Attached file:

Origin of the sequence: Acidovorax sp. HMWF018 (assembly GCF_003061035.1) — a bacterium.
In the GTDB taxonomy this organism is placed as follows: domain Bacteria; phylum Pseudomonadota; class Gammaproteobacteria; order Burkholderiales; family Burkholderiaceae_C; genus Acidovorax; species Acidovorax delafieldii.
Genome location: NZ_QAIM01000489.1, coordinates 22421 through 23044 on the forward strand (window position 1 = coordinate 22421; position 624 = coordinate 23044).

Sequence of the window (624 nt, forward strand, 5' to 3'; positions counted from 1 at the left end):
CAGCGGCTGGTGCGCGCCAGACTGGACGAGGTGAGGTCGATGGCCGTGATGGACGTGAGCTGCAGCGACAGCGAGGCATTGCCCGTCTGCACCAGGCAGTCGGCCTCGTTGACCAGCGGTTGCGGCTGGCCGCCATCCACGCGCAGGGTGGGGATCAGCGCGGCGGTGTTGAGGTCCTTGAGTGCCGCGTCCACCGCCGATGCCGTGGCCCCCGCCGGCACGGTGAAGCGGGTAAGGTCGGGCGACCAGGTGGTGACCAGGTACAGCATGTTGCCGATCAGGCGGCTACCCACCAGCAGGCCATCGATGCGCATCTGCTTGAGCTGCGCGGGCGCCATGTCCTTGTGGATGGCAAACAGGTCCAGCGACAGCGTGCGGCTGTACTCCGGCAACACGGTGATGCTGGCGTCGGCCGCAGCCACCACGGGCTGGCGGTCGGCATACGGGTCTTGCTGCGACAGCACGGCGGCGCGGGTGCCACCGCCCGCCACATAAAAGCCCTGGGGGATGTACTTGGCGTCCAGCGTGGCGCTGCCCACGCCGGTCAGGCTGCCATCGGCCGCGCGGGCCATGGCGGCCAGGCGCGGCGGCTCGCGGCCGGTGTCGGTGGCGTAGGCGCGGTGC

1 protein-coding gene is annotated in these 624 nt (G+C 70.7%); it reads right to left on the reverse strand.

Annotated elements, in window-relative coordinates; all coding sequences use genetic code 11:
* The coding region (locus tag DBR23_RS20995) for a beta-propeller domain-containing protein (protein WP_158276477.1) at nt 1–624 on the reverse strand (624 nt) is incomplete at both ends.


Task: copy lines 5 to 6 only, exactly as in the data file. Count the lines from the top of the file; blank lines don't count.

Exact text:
CAGCGGCTGGTGCGCGCCAGACTGGACGAGGTGAGGTCGATGGCCGTGATGGACGTGAGCTGCAGCGACAGCGAGGCATTGCCCGTCTGCACCAGGCAGTCGGCCTCGTTGACCAGCGGTTGCGGCTGGCCGCCATCCACGCGCAGGGTGGGGATCAGCGCGGCGGTGTTGAGGTCCTTGAGTGCCGCGTCCACCGCCGATGCCGTGGCCCCCGCCGGCACGGTGAAGCGGGTAAGGTCGGGCGACCAGGTGGTGACCAGGTACAGCATGTTGCCGATCAGGCGGCTACCCACCAGCAGGCCATCGATGCGCATCTGCTTGAGCTGCGCGGGCGCCATGTCCTTGTGGATGGCAAACAGGTCCAGCGACAGCGTGCGGCTGTACTCCGGCAACACGGTGATGCTGGCGTCGGCCGCAGCCACCACGGGCTGGCGGTCGGCATACGGGTCTTGCTGCGACAGCACGGCGGCGCGGGTGCCACCGCCCGCCACATAAAAGCCCTGGGGGATGTACTTGGCGTCCAGCGTGGCGCTGCCCACGCCGGTCAGGCTGCCATCGGCCGCGCGGGCCATGGCGGCCAGGCGCGGCGGCTCGCGGCCGGTGTCGGTGGCGTAGGCGCGGTGC

1 protein-coding gene is annotated in these 624 nt (G+C 70.7%); it reads right to left on the reverse strand.